Advanced Placement CreditStudents may satisfy the requirements for Categories I or III with scores of 4 or 5 on specified Advanced Placement Examinations, but no such credit will satisfy the requirements of Categories II, IV, V or VI, or the writing requirement.
Transfer CreditStudents may satisfy the requirements for Categories I, II, III or V with transfer course work completed before the student has enrolled at USC, but no transfer credit will satisfy the requirements for Categories IV or VI. The first semester of the writing requirement may also be satisfied with transfer course work, if it is completed before the student has transferred to USC. However, no transfer course work may be used to satisfy any general education requirements or the writing requirement if those courses are taken after a student has enrolled at USC.
Courses Taken on a Pass/No Pass BasisNo more than four units of credit (or one course) counting toward the general education categories may be taken on a pass/no pass basis. The writing courses cannot be taken on a pass/no pass basis.
ExceptionsA very restricted number of exceptions to the rules governing the general education program has been allowed by the Provost for certain cohorts of students whose programs of study in the major discipline require such exceptions. For more information, see the listings under the individual schools.
Course ListingFor a complete list of general education courses, see the USC Core section.
Other RequirementsIn addition, all students at USC must complete a two-course writing requirement and a diversity requirement. All students in the College of Letters, Arts and Sciences and some in the professional schools (see listing for each school’s requirements) must also satisfy the foreign language requirement.
Writing RequirementIn their writing classes students learn to think critically, to build sound arguments and to express their ideas with clarity. The writing requirement comprises two courses (which cannot be taken on a pass/no pass basis). The first, taken during the freshman year, is linked to a course in the Social Issues category of the General Education program. The second, an advanced writing course taken in the junior year, is geared toward students’ areas of special interest, such as the arts and humanities, science, law, engineering or business. In this course, students learn to integrate more complex information and construct more sophisticated arguments.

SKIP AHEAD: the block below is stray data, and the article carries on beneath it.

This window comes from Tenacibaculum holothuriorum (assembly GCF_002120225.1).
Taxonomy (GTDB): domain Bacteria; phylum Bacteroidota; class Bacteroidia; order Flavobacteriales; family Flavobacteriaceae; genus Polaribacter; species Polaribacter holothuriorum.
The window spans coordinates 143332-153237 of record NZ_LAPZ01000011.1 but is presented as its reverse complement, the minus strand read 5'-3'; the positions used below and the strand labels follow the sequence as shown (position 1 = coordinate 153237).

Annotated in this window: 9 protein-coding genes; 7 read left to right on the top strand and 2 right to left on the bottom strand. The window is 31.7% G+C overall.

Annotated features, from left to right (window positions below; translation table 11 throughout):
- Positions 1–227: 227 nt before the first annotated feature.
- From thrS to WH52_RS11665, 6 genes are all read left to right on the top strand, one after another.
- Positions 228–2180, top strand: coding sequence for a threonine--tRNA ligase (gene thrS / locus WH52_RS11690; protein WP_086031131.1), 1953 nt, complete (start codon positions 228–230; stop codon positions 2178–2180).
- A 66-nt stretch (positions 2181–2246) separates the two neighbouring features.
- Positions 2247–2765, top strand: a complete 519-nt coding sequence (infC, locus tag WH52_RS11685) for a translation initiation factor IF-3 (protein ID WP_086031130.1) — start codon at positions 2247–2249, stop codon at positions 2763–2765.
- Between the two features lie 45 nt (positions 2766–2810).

Lower Division Writing RequirementMost undergraduates take WRIT 140 Writing and Critical Reasoning as their first writing course. WRIT 140 is offered in affiliation with courses from the Social Issues category of the General Education Program (Category VI). Students enroll in this writing course either in the fall or spring of their freshman year.
Certain groups of students from the Schools of Architecture, Engineering, and Music whose schedules do not permit them to register in an affiliated writing class satisfy their first writing requirement by taking WRIT 130 Analytical Writing. Students may not enroll in this alternative course unless expressly permitted to do so by the academic advisors in the specified schools. Students in the Thematic Option program satisfy this requirement with CORE 111.
Some students are better served by taking a preparatory course before they enroll in WRIT 140. Entering freshmen who score below a specified level on the verbal portion of the SAT take the University Writing Examination. Based on the result of this examination, certain students enroll in WRIT 120 Introduction to College Writing or WRIT 121 Introduction to College Writing in a Second Language during their first semester at USC. Clearance to register for these preparatory courses may be obtained at the Writing Program Office.
International students take the University Writing Examination after having completed any course work required by the American Language Institute.
Advanced Writing RequirementAll students at USC (with the exception of Thematic Option students who satisfy the second writing requirement with CORE 112), must complete WRIT 340, a course that will help them write on topics related to their disciplinary or professional interests. Students usually enroll in WRIT 340 Advanced Writing in their junior year and may not take the course earlier than their sophomore year. Different schools at the university offer sections of this course. Students should consult their major department to learn which section of WRIT 340 best complements their program of study.